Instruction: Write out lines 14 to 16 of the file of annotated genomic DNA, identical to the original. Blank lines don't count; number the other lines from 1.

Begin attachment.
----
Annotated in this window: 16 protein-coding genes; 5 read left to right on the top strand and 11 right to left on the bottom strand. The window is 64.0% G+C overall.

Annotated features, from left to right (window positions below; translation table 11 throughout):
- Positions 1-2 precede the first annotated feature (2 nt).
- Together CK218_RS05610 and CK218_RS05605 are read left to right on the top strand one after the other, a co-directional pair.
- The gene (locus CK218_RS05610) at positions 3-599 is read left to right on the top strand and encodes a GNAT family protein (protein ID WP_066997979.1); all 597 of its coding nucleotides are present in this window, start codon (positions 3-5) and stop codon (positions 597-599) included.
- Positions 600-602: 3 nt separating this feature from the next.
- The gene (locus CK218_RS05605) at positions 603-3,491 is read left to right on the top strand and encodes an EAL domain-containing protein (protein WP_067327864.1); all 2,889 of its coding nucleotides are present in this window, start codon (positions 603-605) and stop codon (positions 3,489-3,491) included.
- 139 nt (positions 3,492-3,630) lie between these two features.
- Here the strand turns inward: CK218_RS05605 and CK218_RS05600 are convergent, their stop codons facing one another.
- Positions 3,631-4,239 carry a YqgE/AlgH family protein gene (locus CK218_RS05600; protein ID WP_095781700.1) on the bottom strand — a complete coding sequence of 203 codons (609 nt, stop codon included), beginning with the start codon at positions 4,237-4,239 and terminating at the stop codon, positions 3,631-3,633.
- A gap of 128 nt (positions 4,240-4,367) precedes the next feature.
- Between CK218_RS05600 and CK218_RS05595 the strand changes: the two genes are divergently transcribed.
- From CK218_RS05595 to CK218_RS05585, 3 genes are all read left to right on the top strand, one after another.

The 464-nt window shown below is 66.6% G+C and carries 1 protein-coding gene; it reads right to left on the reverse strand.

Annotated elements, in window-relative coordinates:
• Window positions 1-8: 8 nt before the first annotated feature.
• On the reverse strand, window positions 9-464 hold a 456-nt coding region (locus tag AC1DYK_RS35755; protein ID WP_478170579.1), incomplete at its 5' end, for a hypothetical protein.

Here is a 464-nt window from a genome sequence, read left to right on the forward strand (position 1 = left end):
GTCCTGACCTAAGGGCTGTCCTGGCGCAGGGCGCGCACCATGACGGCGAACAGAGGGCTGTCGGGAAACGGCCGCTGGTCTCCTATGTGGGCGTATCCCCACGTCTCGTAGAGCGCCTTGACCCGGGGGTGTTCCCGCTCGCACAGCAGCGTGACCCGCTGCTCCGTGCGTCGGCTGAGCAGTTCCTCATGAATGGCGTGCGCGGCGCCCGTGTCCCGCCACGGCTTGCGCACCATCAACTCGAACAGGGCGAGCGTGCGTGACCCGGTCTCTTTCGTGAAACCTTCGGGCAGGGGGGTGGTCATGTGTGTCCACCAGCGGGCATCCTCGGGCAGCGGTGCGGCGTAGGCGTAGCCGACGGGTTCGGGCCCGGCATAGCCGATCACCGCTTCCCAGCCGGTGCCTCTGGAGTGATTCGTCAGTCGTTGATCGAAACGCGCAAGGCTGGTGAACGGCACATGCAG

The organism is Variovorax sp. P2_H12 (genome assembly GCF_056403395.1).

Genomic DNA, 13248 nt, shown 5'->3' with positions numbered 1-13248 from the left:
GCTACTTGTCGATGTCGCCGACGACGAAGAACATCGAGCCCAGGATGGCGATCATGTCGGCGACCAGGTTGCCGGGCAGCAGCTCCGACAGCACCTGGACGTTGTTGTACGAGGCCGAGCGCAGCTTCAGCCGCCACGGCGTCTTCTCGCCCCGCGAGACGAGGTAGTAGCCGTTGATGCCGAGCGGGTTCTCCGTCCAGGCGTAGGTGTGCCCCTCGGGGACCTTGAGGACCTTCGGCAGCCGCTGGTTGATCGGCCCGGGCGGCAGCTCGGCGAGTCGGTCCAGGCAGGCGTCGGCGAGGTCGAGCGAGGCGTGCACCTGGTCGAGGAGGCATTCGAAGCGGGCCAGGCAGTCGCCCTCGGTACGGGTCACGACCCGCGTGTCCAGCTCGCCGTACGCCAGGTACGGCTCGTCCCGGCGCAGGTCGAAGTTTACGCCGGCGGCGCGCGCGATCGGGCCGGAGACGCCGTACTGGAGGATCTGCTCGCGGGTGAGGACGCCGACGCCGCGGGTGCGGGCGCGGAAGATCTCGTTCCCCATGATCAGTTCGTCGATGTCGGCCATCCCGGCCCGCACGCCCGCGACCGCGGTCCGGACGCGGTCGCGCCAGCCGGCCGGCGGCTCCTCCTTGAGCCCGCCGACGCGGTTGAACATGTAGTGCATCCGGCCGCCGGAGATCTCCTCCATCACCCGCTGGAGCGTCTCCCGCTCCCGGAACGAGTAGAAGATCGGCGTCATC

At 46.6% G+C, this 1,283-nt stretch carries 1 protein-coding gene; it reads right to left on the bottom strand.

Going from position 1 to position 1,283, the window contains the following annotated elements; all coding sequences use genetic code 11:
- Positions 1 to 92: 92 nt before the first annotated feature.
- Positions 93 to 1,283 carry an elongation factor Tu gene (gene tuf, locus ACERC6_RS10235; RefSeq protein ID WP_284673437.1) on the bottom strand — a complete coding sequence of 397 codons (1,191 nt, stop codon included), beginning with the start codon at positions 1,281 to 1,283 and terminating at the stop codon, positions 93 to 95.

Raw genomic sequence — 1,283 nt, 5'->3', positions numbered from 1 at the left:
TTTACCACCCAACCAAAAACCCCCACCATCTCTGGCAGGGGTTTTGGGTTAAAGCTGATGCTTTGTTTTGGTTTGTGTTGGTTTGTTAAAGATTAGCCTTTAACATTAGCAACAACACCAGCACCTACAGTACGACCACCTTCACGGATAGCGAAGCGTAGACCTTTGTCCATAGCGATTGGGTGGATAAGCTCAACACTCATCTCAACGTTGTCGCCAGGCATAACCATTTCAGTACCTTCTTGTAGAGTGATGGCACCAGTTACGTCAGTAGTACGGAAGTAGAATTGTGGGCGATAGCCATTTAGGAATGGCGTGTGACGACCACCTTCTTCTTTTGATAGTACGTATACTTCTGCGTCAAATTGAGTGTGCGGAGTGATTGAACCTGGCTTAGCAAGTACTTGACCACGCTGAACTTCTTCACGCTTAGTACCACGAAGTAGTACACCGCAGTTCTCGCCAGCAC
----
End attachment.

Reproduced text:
The 464-nt window shown below is 66.6% G+C and carries 1 protein-coding gene; it reads right to left on the reverse strand.

Annotated elements, in window-relative coordinates:
• Window positions 1-8: 8 nt before the first annotated feature.